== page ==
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Capstone Project Creatively Expresses Israeli-Palestinian Conflict

Justin Kuhn innovatively portrays a relevant conflict through an inspiring play that he wrote and directed for his Global Scholars’ Capstone Project.

C.D. McLean

Kendyl Kirtley, Section Editor

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It all started with an argument over hummus. That’s how Justin Kuhn ’18 kicked off “Hatikva,” or “Hope,” his capstone project that detailed the infamous and modern Israeli-Palestinian conflict. For all those wondering, Berkeley’s annual capstone project for Global Scholars is a way for students to showcase their knowledge about an international topic. Justin decided to approach his project in an unique way- as an original play that he wrote.

 

With the help of actors  from Performance classes and two student stage managers, Kuhn designed a stage reading about the personal and political beginnings of the Israeli-Palestinian conflict. On Friday, April 27, the play debuted in Gabos Hall. Assistant student stage manager Annaliese Donaldson-Pham ’21 worked alongside student stage manager McKenna Ebert ’18 to perfect lighting, sound, and cues. “Since the play is so short, we had to condense it into an hour, so each line has so much information packed in it. Even if you don’t know much about the topic, [or] if you know a lot about it, it’s good to see it because you get to experience [it] and it feels like you’re there,” Donaldson-Pham said the day before the play’s showing. “I’m excited for this to go up, and it’s very cool. I applaud Justin for all of his work.”

 

 

C.D. McLean
PERSONAL PRELUDE: Before the show started, Kuhn briefed the audience on his original stage reading, in which he uses the stories of citizens to portray the Israeli-Palestinian conflict.

 

As the lights died down and after a brief introduction from Kuhn, the play jumped into the first act. A striking image of two walls streaked with the Israeli and Palestinian flags, loomed over two shadowed men who faced each other.. The first scene began as two imperial Palestinian guards commented on how men who disliked hummus could easily be distinguished as foreigners. The conflict snowballed from there, actors rising from their seats sporadically to portray characters with diverse beliefs and lifestyles.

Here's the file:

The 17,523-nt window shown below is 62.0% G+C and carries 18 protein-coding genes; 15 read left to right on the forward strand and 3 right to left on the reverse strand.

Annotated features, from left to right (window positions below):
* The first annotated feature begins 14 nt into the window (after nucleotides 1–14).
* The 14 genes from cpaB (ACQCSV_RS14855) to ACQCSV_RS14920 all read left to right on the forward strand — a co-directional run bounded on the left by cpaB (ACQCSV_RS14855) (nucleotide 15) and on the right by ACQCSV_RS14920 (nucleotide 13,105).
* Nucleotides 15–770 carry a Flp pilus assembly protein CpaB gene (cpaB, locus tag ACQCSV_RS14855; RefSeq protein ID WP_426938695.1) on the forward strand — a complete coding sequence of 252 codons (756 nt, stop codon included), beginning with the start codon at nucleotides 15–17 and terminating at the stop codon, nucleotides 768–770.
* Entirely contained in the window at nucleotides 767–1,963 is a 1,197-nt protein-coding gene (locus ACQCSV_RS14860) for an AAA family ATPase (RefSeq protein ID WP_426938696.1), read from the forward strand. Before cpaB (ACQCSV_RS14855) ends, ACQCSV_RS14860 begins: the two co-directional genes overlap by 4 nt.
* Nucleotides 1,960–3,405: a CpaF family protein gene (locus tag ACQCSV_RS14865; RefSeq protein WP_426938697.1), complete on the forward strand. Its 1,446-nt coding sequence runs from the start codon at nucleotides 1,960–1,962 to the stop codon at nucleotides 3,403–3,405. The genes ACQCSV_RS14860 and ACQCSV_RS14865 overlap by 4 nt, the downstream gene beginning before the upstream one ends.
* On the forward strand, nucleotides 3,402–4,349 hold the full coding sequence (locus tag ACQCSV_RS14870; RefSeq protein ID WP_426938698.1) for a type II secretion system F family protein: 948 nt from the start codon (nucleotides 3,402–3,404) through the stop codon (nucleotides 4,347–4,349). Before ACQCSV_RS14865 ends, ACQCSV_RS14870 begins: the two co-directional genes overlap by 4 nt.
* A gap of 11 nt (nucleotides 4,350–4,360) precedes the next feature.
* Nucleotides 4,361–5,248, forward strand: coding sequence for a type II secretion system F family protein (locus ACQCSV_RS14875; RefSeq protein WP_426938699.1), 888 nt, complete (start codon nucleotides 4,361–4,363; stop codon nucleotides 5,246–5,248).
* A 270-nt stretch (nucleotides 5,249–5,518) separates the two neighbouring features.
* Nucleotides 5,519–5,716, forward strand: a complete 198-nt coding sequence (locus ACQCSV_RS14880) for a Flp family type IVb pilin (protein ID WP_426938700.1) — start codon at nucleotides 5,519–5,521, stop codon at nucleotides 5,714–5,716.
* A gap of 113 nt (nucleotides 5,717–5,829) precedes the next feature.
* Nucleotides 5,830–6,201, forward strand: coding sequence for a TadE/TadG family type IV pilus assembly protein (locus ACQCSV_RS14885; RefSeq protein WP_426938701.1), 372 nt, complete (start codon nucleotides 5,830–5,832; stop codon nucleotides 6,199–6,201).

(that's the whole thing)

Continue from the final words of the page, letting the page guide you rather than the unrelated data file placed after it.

The audience was immersed in both sides of the territorial conflict, seeing the arguments of both Israelis and Palestinians. They also were shown how civilians’ lives were transformed from war, and how the leaders struggled to maintain their peoples’ rage. “I think [the play is] inspiring. If I were to do a project in the future, I think it shows everybody there’s multiple ways to express what you want to say.” said Maroula Pavlakos ’21, who played Rachel, an Israeli soldier. “…Reading through the script has taught me a lot about it, and you can see the underlying conflict in the characters.”

 

As the play began to wrap up, a compilation of news videos of intense fighting and suffering from the Israeli-Palestinian conflict was presented on the large screen, leaving spectators emotional. The last scene of the play was of a meeting in 2005 between Palestinian and Israeli leaders who reflected on the damage done between their armies and people and how they wanted to restore peace in to a land divided by war. This scene left the audience with the understanding that despite these hopes, the war is still occurring today.

 

Gabos Hall was abuzz with thoughtful conversation as spectators flooded the stage to congratulate the cast and crew on their hard work on “Hatikva.”. “The hardest part was how I condense[d] the Israeli-Palestinian conflict into forty minutes, because the conflict is so huge [and] it’s still going on. It’s just so intense, and so complex. I wrote as much as I could and I edited [it], and I did that for weeks on end,” Kuhn said after his production came to a close. “We spent three rehearsals in here… after school, working as hard as we absolutely could. Then we did this and it’s absolutely amazing.”

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